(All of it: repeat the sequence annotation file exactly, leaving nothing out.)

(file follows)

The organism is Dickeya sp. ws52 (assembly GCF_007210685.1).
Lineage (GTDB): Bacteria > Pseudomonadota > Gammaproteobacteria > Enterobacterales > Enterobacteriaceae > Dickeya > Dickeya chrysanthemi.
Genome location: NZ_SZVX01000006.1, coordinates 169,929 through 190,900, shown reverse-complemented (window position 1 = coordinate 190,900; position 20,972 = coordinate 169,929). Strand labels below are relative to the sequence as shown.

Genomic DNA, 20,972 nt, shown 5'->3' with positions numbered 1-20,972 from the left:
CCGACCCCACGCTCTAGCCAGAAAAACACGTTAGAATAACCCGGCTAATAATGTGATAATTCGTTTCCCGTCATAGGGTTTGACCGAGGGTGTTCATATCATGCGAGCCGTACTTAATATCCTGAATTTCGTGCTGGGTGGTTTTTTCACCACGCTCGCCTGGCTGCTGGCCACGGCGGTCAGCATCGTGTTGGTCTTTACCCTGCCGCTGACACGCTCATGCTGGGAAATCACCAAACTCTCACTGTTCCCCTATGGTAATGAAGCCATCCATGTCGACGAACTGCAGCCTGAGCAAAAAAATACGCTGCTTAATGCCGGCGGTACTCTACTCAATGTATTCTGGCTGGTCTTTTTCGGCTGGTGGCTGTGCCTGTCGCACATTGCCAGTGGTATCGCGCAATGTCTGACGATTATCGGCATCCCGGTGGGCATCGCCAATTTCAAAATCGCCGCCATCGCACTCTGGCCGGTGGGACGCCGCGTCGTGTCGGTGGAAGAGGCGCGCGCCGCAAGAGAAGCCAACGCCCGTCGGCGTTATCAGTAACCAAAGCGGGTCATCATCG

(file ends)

The organism is Dickeya sp. ws52 (assembly GCF_007210685.1).
Lineage (GTDB): Bacteria > Pseudomonadota > Gammaproteobacteria > Enterobacterales > Enterobacteriaceae > Dickeya > Dickeya chrysanthemi.
Genome location: NZ_SZVX01000006.1, coordinates 169,929 through 190,900, shown reverse-complemented (window position 1 = coordinate 190,900; position 20,972 = coordinate 169,929). Strand labels below are relative to the sequence as shown.

Genomic DNA, 20,972 nt, shown 5'->3' with positions numbered 1-20,972 from the left:
CCGACCCCACGCTCTAGCCAGAAAAACACGTTAGAATAACCCGGCTAATAATGTGATAATTCGTTTCCCGTCATAGGGTTTGACCGAGGGTGTTCATATCATGCGAGCCGTACTTAATATCCTGAATTTCGTGCTGGGTGGTTTTTTCACCACGCTCGCCTGGCTGCTGGCCACGGCGGTCAGCATCGTGTTGGTCTTTACCCTGCCGCTGACACGCTCATGCTGGGAAATCACCAAACTCTCACTGTTCCCCTATGGTAATGAAGCCATCCATGTCGACGAACTGCAGCCTGAGCAAAAAAATACGCTGCTTAATGCCGGCGGTACTCTACTCAATGTATTCTGGCTGGTCTTTTTCGGCTGGTGGCTGTGCCTGTCGCACATTGCCAGTGGTATCGCGCAATGTCTGACGATTATCGGCATCCCGGTGGGCATCGCCAATTTCAAAATCGCCGCCATCGCACTCTGGCCGGTGGGACGCCGCGTCGTGTCGGTGGAAGAGGCGCGCGCCGCAAGAGAAGCCAACGCCCGTCGGCGTTATCAGTAACCAAAGCGGGTCATCATCG